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Feb
29
awarded  Nice Answer
Feb
28
comment Thumb position when soloing (or performing scales) on electric guitar
As much a classical-technique snob I am, I still have to agree with this: bends on the upper two strings work much better if the thumb hooks around the neck.
Feb
26
comment Is there another way to go through keys instead of 4ths or 5ths?
You're right of course.
Feb
26
revised Is there another way to go through keys instead of 4ths or 5ths?
added 288 characters in body
Feb
26
revised Is there another way to go through keys instead of 4ths or 5ths?
added 354 characters in body
Feb
26
answered Is there another way to go through keys instead of 4ths or 5ths?
Feb
25
revised Why acoustic-guitar often use direct output instead of amp miking while on-stage?
General clean-up of details
Feb
24
comment Would piano or accordion be easier for me as a guitarist?
Regarding music theory, I could never see why keyboard instruments would be any more useful for this than guitars. Sure, you can perform more independent voices on organ than on string instruments, but that's not really necessary for theoretical understanding. IMO, theory benefits greatly from seeing the symmetries in harmonic relations, and the standard keyboard layout rather obscures this.
Feb
24
comment Would piano or accordion be easier for me as a guitarist?
There are now also electronic accordions available (e.g. Roland V-Accordion). Not as cheap as electron pianos, though.
Feb
22
reviewed Close Connect DDJ-SB2 to my speakers
Feb
20
comment What is the difference between the Circle of Fifths and the Camelot Wheel?
Right... let's not go there, it's a silly place!
Feb
20
comment Playing guitar with two identical strings
I would just take the opportunity to experiment with an alternative tuning: two strings tuned to the same pitch can actually give interesting voicings. Don't bother with translating tabs for this though (I'd say, generally don't focus too much on tabs). Just try & error. You may not be able to play the same stuff as on a standard guitar, but that's actually what could be so interesting about this: explore new territory!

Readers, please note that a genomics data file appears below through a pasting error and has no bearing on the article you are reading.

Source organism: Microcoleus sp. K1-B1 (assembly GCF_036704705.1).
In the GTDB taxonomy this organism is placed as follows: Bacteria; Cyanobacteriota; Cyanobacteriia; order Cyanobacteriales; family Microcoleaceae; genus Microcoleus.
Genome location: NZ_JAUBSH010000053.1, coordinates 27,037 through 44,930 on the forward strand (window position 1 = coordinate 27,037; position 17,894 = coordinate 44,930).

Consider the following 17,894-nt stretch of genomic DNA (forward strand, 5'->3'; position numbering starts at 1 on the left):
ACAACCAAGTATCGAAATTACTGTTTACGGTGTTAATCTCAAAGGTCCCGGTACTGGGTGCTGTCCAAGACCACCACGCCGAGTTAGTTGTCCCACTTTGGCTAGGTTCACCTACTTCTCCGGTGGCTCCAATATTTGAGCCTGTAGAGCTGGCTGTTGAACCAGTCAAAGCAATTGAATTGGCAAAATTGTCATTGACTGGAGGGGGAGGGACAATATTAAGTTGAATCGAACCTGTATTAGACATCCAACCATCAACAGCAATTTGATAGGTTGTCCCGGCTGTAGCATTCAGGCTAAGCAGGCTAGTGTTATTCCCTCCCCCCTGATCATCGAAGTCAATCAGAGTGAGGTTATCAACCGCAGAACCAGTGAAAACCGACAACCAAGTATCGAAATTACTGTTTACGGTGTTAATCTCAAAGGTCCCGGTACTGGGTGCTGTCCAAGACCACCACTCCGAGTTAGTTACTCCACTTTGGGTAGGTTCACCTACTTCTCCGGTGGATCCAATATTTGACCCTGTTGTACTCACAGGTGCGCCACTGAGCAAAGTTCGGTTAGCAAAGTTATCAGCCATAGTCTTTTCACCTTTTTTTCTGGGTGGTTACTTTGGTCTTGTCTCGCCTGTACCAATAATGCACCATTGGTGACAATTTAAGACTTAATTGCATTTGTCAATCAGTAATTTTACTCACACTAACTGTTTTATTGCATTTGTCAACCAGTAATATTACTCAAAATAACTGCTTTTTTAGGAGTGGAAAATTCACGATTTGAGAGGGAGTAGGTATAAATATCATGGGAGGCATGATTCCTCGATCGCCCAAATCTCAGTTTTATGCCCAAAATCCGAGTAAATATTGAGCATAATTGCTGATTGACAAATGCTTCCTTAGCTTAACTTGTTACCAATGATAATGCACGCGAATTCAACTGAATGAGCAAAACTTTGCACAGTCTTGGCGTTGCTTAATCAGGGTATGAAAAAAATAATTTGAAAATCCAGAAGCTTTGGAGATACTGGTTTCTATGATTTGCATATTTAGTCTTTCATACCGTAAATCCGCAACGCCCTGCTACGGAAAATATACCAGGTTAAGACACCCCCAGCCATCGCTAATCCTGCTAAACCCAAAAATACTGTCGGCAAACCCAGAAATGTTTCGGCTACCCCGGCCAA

Feb
19
comment How do you control hum without humbuckers?
@topomorto: well right – thinking about it, I suppose it is actually possible for your body to become an antenna and increase interference. What happens is, you're in the near field, but wave decay still depends on geometric factors. In particular, a device like switching power supply will have a pretty fast-decaying quadrupole field, unless you remove the symmetry by placing your hand on it.
Feb
19
comment How do you control hum without humbuckers?
Your body doesn't “pick up and retransmit hum from the environment”. This can happen in the HF domain (e.g. you can increase the range of a car key by holding it to your head), but audio-freq EM fields have far too long wavelengths. The effect you're talking about is the opposite: your grounded body can shield existing fields. But that really is just testimony to the bad job most guitar manufactors do at internally shielding their instruments. (Also: the body can only shield electric fields, not magnetic ones. So it's pretty useless against the specific hum single coils pick up so much.)
Feb
9
awarded  Nice Answer
Feb
1
comment Is it feasible to modify a combo-amp so the line-out doesn't silence the speaker?
@Tetsujin: theoretically, but the internal input to the power amp is probably so high-impedance that this doesn't matter.
Feb
1
revised Is it feasible to modify a combo-amp so the line-out doesn't silence the speaker?
added 368 characters in body
Feb
1
answered Is it feasible to modify a combo-amp so the line-out doesn't silence the speaker?
Jan
31
awarded  Popular Question
Jan
26
comment Do capable harmony singers sing in just intonation or tempered tuning?
I disagree with this answer, but your argumentation is reasonable. In particular, when someone always practises by singing along with auto-tuned recordings, it does seem plausible that they'll end up "fixing" those 12-edo intervals in their vocal chords. However I don't think this has been happening previously. The reason: singers generally don't perform unison with a 12-edo instrument. Rather, the 12-edo instruments will just lay down chords or perhaps counterpoint. But the best way to intonate to a 12-edo major chord does not necessarily use the frequency of the major third in that chord.